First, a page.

• 1 tsp vanilla or rum extract
  • 230 g brown sugar
  • 2 large eggs

Pre heat the oven to 350F, 180C, 160 Fan.
Combine flour, baking powder, baking soda and mix well. Add the hazelnuts and chocolate chips. Set aside.
In a blender, add chopped bananas, eggs, milk, oil, vinegar, vanilla and rum extract. Blend until smooth. Add the liquid mixture to the dry mixture. Mix well until all combined together. Spoon the muffin mixture into the paper cases, bake in the middle shelf for 20-30 minutes.

NOT: I didn't have enough chocolate chips, so used sultanas to make up the amount. I also sprinkled the muffins with sugar and cinnamon mixture just before they went into the oven. I hope you don't mind Lisa, LOL !!!


Sunday, 16 November 2008



  • 250-300 g lean lamb or beef mince
  • 1 onion, diced
  • 2-3 tomatoes
  • handful of fresh parsley
  • salt and black pepper
  • chili pepper ( optional )
  • 400 g plain flour
  • 2 tsp dried yeast
  • 1 tsp salt
  • 1 tsp sugar
  • 2 tbsp natural yogurt
  • 50 ml olive oil
  • 2 eggs, whisked
  • 50 ml warm milk
  • 1 egg yolk for glazing


Mix yeast and salt with  sifted flour. Add sugar olive oil,  whisked eggs and warm milk  in a dip bowl and mix it to bind. Transfer the dough on to a floured surface and knead for 5 minutes. Form a ball, cover with cling film and let it rise for an hour until it doubled in size. Knock the air out and knead for 1-2 minutes. Cover and let it rest another 45 minutes.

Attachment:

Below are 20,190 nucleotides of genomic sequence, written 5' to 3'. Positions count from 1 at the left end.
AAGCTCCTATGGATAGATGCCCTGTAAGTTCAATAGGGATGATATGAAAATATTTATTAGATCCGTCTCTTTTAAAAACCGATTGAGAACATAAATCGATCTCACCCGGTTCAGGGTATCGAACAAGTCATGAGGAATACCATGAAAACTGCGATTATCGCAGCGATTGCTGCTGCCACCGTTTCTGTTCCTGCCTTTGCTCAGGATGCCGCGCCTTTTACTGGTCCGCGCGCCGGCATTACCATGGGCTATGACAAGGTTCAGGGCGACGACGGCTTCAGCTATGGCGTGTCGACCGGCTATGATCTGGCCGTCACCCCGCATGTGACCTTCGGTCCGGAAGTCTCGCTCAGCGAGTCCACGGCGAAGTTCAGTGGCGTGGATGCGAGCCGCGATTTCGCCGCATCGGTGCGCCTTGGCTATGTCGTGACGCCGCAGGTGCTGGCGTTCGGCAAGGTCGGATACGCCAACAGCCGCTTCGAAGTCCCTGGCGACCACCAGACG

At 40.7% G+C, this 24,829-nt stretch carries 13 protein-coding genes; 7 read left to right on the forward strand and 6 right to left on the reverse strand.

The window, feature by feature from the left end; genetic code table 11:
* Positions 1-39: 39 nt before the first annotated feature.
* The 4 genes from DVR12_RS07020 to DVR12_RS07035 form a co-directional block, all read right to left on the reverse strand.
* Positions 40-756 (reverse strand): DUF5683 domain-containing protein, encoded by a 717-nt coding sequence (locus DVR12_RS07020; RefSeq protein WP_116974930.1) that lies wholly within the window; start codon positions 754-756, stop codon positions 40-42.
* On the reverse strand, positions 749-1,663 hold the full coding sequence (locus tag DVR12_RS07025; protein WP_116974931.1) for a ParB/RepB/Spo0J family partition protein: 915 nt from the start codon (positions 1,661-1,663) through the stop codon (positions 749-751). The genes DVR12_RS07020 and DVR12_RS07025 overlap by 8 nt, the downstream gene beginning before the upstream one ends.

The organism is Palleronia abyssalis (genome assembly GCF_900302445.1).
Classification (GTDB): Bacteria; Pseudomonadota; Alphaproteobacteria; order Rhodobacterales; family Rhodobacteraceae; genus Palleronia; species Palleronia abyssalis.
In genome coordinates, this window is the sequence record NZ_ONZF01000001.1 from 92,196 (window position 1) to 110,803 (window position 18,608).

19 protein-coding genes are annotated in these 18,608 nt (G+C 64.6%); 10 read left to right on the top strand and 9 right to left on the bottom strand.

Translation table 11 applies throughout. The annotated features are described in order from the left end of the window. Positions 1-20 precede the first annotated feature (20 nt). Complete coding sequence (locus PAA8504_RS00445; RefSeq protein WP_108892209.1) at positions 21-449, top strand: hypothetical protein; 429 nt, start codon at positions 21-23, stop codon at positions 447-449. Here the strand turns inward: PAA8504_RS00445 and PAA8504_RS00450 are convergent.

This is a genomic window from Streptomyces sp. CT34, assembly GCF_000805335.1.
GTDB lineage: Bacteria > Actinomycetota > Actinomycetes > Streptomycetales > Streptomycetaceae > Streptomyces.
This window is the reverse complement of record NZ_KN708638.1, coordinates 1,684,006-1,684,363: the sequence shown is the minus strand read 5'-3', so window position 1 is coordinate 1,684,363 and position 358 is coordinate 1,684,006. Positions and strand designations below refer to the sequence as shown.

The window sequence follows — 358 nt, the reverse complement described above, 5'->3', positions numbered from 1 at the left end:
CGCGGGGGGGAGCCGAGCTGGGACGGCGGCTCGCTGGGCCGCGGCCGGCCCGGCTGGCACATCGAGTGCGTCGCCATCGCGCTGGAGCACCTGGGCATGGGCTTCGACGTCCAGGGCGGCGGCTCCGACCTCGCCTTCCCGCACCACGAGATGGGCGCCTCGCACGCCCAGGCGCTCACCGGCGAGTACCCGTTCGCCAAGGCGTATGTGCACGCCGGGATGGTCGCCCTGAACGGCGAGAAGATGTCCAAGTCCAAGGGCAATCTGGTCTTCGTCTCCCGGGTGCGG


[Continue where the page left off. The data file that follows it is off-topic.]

In the mean time, prepare the FILLING
Put the onion in a food processor and pulse it 2-3 times. Add chopped tomatoes, mince, parsley, chili, salt and peeper and pulse it until mixed well and you achieved a ball of the mixture. Transfer into a calender and let the excess water drain.

Transfer the dough on the floured surface. Break the dough into 8 equal pieces. Roll each dough 25-30 cm long and 10 cm wide. Put 1 heaped tbsp of the mince mixture in the middle of the dough and shape it with your finger tips. Fold  the edges of the pide inwards  like a boat ( see picture above ) Place pides on greased baking tin and glaze them using the brush, with egg yolk. Cook  the pides in preheated oven, in the middle shelf at 220 C,  200 fan  setting, for 15- 20 minutes. 

NOTE : I cooked 4 pides at a time but  if you are cooking one or two at a time you may need less time to cook.


  • 2 eggs, whisked
  • 175 ml milk
  • 50 ml oil
  • 75 ml honey
  • 75 ml maple syrup or pekmez
  • 2 small or 1 large  banana, mashed
  • 5- 6 tbsp blueberries
  • handful of nuts, chopped ( walnuts or hazelnuts )
  • 460 g plain flour
  • 2 tsp baking powder
  • 1 tsp baking soda
  • cinnamon and sugar for sprinkling